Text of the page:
Chernobyl: Top 7 Harrowing Photos

Chernobyl: Top 7 Harrowing Photos

Next year marks the 30th anniversary of the disaster that took place in Chernobyl, Ukraine. A nuclear reactor exploded, releasing tremendous amounts of radiation all throughout Chernobyl. Though a study recently revealed that wildlife are thriving in the absence of humans in Chernobyl’s exclusion zone, it’s never too late to remember the heinous consequences of the radiation. Below are seven harrowing photos that will remind you just how terrible the accident at Chernobyl was for those who experienced it.

Number Seven: Malformed Fetuses. This photo of malformed fetuses was taken in the Institute of Anatomic Pathology in Belarus. Pregnancy-related malformations were common in the wake of the Chernobyl disaster because the radiation entering expecting mothers’ bodies was able to genetically alter unborn children, resulting in genetic mutations.

Number Six: Animal Polycephaly. Here we see what appears to be a calf suffering from polycephaly, or the presence of more than one head. Radiation can result in polycephaly, which is exactly what happened in Chernobyl. Though humans rarely suffer from polycephaly (most fetuses who develop more than one head die in utero), animals can survive birth with this condition. However, most animals born with polycephaly do not live very long.

Number Five: Familial Disfigurations. Many women were forced to get abortions after the terrible accident in Chernobyl, but not every woman did. Some women who were late in their pregnancies refused to get abortions and gave birth to disfigured children.

Number Four: Animal Embryo Mutations. Here we see a disfigured embryo. Though it may be hard to believe that radiation can so thoroughly alter an embryo inside an animal, the particles emitted by radiation are so strong that they alter the electronic structure of DNA’s double helix. Since their DNA is permanently altered, animals and humans born with these mutations who live to reproduce can pass them onto their young, continuing the cycle.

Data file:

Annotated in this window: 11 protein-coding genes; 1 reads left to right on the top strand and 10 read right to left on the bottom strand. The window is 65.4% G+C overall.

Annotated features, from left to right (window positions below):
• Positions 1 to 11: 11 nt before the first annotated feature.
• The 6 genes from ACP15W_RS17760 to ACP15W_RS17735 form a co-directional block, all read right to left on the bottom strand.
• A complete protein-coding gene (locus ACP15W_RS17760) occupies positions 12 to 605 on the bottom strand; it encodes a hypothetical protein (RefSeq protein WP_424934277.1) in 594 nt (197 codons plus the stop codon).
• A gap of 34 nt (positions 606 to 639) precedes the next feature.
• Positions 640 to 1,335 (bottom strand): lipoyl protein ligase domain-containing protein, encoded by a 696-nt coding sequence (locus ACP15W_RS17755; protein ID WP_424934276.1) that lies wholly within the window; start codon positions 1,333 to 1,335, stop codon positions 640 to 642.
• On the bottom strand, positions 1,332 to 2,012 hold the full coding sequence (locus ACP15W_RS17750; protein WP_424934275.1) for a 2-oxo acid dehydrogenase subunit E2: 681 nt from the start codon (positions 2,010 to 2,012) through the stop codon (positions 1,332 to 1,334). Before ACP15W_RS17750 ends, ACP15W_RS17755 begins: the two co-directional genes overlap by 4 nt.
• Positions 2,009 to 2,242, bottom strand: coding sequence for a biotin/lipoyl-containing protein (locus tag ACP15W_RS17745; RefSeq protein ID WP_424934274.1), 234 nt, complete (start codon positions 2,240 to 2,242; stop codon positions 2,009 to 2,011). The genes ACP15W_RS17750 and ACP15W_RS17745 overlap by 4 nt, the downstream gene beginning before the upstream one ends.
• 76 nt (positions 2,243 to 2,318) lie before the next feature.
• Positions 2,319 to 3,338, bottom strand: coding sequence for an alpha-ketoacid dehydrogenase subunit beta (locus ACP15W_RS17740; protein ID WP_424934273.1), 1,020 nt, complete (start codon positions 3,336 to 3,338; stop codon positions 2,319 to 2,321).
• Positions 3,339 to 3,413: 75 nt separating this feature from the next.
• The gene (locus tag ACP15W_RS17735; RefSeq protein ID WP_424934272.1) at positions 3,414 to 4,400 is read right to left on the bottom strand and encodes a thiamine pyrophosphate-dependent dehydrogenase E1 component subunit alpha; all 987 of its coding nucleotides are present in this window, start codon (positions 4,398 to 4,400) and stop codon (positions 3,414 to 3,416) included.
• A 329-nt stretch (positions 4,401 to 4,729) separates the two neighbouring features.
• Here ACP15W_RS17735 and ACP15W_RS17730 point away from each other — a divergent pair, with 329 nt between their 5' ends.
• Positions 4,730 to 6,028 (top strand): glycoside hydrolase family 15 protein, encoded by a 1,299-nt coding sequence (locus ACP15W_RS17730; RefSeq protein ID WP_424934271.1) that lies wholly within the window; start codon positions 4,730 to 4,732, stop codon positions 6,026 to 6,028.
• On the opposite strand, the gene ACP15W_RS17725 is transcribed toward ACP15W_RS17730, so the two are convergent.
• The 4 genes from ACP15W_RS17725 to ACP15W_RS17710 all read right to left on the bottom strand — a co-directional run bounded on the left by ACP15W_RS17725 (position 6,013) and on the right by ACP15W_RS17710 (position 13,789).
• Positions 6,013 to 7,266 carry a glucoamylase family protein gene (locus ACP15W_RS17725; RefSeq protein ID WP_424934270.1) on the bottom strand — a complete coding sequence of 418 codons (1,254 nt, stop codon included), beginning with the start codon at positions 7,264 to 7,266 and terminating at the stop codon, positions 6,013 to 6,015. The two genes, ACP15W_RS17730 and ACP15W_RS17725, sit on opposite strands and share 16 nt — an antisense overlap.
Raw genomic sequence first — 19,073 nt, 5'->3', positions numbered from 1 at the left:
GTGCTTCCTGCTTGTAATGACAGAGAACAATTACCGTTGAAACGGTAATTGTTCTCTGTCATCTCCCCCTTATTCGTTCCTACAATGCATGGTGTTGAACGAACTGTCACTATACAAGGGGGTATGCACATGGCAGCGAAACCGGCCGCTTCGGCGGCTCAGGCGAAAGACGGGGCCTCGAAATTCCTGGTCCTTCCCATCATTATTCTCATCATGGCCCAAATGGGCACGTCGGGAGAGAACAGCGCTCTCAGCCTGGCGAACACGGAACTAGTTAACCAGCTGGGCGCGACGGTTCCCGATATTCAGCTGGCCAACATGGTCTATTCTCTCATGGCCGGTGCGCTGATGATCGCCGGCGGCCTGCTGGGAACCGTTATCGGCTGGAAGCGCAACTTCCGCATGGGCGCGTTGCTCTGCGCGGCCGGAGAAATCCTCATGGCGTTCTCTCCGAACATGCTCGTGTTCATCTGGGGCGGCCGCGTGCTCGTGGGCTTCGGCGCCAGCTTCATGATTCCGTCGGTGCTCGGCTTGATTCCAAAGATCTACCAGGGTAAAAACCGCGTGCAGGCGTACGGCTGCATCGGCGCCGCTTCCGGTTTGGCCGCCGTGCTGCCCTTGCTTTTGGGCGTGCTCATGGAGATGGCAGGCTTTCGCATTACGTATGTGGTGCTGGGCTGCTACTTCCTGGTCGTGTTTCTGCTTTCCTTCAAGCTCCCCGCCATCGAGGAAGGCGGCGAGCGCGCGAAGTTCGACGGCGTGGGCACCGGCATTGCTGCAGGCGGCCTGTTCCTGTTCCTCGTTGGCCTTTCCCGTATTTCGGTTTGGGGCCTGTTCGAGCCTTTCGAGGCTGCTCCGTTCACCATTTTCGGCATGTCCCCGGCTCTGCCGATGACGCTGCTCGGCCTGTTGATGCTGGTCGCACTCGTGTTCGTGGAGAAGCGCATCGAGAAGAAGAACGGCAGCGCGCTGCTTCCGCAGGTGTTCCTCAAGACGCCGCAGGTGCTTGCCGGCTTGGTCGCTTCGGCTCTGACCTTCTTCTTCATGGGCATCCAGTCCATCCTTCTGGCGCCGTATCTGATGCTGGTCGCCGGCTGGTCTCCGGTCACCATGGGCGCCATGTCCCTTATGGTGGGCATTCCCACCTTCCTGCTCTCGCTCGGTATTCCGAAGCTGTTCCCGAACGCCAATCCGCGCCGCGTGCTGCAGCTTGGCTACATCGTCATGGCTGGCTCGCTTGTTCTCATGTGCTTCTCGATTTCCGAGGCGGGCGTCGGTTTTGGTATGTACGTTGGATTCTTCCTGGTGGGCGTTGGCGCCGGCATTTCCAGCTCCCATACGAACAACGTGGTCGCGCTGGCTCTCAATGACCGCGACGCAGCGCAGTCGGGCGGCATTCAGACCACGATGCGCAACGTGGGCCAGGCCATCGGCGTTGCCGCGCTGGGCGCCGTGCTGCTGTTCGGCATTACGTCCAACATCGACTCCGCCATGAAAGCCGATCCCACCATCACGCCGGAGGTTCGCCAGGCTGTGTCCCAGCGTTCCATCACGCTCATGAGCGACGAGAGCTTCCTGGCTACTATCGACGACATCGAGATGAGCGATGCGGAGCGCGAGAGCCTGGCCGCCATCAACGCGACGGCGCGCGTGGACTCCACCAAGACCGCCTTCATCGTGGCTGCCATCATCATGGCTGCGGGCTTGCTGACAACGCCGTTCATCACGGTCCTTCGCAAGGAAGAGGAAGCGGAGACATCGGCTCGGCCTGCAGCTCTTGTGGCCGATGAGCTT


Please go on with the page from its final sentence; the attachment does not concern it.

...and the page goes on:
Number Three: Dipygus. This piglet is exhibiting Dipygus, which is a congenital defect in which the body’s axis splits left and right down the torso, and the pelvis and legs are duplicated. This is ultimately a fatal condition.

Number Two: Giant Fish. Though these fish look like they could feed a crowd, in reality they may not be healthy to eat because of the potential of radiation poisoning. After the incident in Chernobyl, neighboring rivers were polluted with radionuclides. However, it is possible that these catfish were able to reach this size entirely due to lack of human predation.

Number One: Chernobyl Today. Many people assume that Chernobyl is completely abandoned, but in fact, there are squatters and animals all throughout the exclusion zone. However, because of the nearly universal fear of continued radiation poisoning, it is doubtful that Chernobyl will be repopulated anytime soon.

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